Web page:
Career Centers in Afghanistan Help Students Prepare for Employment

Lack of career counseling is a major issue in Afghan universities. Afghan universities need comprehensive career-readiness programs to create strong links between education and the demands of its economy.  The Center for International Education through the University Support and Workforce Development Project (USWDP), a five-year, USAID-funded project, is addressing this need in Afghanistan by establishing career centers in 11 public universities.


These centers provide a variety of services to students that will help increase their preparation for employment.  The centers provide training in soft skills, computer and IT training, internship programs, mentoring opportunities and career counseling services to a wide range of male and female undergraduates in the universities.


Soft skill training helps students learn basic skills needed to apply for jobs, do interviews (right), and write CVs, as well as learn appropriate behaviors for employees.  One undergraduate from Kabul Medical University said. “Soft skills training enabled me to be flexible in the workplace, and act responsible towards every assignment. The soft skills training made me a good email writer, and taught me how to perform more efficient and productively at the workplace"


To make the soft skills training available to more students, the project designed a Mobile Soft Skills Training (MSST) application for students. Students can install the MSST application on their mobile phones to learn a wide range of personal development skills.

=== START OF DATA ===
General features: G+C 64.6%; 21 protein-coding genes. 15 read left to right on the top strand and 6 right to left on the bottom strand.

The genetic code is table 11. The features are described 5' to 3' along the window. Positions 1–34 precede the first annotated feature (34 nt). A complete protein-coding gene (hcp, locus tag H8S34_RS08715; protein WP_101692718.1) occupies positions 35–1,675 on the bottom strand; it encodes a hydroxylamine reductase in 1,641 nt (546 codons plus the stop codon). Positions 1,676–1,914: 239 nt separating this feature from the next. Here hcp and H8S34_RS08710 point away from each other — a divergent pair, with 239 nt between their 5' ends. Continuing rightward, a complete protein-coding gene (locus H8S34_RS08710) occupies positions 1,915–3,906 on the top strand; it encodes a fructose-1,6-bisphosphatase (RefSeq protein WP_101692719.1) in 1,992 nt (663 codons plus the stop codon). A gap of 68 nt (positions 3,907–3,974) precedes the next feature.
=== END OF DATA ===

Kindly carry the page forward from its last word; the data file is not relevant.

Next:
To create partnerships between Afghan universities and the private sector, the project assisted the universities in establishing University Industry Advisory Councils (UIAC). UIACs perform an advisory role to universities in developing market-oriented curricula and skills necessary for student success in finding jobs and building careers. Through career centers, UIACs provide internship programs for university students.  These partnerships also sponsor Job Fairs where employers and students can interact.


USWDP has supported UIACs and career center in various ways. The project equipped career centers with office supplies, laptop and desktop computers, ICT equipment, solar power, and internet access. The project is also training heads of career centers, other career center staff, and government counterparts at each target university on career counseling, internships and placement of students in the job market. The project is currently working to institutionalize career centers within the permanent staffing structure of the universities.


Services provided by the UIACs and the career centers are intended to facilitate the transition of thousands of students from education to the workforce. Early experience indicates that students who are placed in internships often end up employed by the companies that host the internship.


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